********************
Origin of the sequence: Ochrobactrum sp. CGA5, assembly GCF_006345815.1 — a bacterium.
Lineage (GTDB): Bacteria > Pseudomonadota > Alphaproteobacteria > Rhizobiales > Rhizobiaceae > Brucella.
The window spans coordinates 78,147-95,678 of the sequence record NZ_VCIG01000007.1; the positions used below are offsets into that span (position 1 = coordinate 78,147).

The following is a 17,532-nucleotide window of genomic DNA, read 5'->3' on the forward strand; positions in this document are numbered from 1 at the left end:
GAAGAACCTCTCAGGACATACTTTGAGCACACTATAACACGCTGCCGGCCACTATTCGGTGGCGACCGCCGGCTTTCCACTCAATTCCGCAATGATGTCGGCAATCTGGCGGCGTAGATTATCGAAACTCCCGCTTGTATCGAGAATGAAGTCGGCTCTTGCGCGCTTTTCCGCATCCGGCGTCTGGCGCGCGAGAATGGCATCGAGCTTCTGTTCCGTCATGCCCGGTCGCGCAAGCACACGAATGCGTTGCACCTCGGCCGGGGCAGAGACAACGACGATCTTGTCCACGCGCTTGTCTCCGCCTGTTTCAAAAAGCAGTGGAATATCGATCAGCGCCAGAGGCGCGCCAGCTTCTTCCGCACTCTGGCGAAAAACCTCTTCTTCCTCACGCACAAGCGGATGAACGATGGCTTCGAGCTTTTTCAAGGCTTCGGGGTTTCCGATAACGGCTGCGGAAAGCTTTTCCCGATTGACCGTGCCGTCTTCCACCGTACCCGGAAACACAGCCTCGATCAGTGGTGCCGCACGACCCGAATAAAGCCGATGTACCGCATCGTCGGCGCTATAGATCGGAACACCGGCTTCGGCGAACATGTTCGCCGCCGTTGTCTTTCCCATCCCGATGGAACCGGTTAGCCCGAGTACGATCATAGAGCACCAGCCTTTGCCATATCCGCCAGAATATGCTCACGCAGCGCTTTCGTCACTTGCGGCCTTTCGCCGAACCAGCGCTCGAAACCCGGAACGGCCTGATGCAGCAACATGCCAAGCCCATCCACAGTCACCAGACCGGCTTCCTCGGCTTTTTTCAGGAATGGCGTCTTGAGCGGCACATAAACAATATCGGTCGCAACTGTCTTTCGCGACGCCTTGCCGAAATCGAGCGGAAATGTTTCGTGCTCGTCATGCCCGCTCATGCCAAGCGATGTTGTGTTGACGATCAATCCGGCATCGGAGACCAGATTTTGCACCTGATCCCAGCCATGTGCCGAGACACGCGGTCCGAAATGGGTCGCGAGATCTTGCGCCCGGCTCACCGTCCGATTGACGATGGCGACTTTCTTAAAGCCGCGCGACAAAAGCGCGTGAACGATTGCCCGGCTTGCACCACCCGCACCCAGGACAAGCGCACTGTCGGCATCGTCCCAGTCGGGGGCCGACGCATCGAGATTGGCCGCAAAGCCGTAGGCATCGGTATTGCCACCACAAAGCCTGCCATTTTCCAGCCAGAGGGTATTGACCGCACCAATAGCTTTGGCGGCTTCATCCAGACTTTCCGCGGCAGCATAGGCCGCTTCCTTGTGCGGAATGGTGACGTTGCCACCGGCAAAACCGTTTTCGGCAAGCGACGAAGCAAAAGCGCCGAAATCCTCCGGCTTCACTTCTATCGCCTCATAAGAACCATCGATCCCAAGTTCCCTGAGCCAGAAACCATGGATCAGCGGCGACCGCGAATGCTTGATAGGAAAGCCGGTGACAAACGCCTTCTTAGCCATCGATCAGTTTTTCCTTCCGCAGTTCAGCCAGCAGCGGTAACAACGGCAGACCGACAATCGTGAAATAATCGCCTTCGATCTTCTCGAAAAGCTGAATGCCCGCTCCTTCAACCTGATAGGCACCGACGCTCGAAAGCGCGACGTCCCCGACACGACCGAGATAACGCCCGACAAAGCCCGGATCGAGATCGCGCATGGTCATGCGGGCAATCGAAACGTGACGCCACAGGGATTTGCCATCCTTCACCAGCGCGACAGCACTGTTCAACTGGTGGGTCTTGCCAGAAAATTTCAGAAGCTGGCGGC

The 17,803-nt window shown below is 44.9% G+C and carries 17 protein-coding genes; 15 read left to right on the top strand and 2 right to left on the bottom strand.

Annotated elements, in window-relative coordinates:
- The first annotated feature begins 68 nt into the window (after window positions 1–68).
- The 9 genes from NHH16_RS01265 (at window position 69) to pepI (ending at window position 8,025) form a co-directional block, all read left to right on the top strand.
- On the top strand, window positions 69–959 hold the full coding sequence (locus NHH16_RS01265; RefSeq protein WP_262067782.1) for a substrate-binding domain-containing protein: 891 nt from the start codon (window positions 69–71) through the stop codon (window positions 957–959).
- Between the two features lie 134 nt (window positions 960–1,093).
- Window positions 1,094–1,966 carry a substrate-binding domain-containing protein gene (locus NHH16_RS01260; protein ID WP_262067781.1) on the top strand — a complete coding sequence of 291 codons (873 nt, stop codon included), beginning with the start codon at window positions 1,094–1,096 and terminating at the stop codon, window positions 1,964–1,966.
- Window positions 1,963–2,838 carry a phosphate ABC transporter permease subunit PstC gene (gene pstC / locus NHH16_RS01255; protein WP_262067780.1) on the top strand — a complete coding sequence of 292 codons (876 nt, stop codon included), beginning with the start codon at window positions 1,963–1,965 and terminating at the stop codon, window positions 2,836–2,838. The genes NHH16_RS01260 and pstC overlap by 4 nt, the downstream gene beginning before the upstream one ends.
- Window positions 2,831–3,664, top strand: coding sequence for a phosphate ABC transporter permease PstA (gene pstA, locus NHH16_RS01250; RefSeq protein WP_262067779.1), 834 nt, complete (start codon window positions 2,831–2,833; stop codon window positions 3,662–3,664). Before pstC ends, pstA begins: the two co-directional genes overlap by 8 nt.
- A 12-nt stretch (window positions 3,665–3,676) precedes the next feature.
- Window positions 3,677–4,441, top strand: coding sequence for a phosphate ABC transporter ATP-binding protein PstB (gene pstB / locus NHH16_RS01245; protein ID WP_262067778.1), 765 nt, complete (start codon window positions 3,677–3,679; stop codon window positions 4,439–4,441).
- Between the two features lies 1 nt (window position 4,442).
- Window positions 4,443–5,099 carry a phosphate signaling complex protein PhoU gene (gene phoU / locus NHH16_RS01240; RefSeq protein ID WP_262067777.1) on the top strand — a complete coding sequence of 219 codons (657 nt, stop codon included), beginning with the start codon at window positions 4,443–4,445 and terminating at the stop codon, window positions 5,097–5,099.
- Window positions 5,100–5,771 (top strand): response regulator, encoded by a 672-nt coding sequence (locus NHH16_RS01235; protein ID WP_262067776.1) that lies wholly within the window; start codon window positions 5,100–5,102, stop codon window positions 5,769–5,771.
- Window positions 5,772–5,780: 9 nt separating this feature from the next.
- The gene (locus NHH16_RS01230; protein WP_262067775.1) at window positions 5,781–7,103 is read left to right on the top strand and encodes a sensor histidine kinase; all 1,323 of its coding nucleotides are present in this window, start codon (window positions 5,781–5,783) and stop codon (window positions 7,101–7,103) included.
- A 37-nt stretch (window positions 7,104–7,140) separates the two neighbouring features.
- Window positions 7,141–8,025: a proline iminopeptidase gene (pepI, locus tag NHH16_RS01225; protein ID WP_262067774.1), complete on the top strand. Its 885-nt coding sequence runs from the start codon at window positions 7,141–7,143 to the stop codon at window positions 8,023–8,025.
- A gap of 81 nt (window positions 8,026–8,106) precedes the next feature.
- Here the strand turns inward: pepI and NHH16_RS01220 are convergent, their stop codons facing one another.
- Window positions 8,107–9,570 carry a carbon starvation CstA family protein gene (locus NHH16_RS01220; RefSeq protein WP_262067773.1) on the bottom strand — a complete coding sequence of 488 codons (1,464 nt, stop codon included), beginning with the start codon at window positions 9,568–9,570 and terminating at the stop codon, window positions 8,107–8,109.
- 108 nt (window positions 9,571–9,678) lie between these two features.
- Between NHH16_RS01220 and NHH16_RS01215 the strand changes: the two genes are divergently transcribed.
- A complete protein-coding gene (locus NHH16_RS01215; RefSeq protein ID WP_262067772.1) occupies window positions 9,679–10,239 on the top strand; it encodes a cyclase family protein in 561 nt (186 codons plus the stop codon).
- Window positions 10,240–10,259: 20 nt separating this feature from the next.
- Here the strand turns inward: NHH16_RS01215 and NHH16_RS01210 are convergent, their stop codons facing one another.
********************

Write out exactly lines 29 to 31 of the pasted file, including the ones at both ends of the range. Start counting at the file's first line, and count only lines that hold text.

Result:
- A complete protein-coding gene (locus NHH16_RS01215; RefSeq protein ID WP_262067772.1) occupies window positions 9,679–10,239 on the top strand; it encodes a cyclase family protein in 561 nt (186 codons plus the stop codon).
- Window positions 10,240–10,259: 20 nt separating this feature from the next.
- Here the strand turns inward: NHH16_RS01215 and NHH16_RS01210 are convergent, their stop codons facing one another.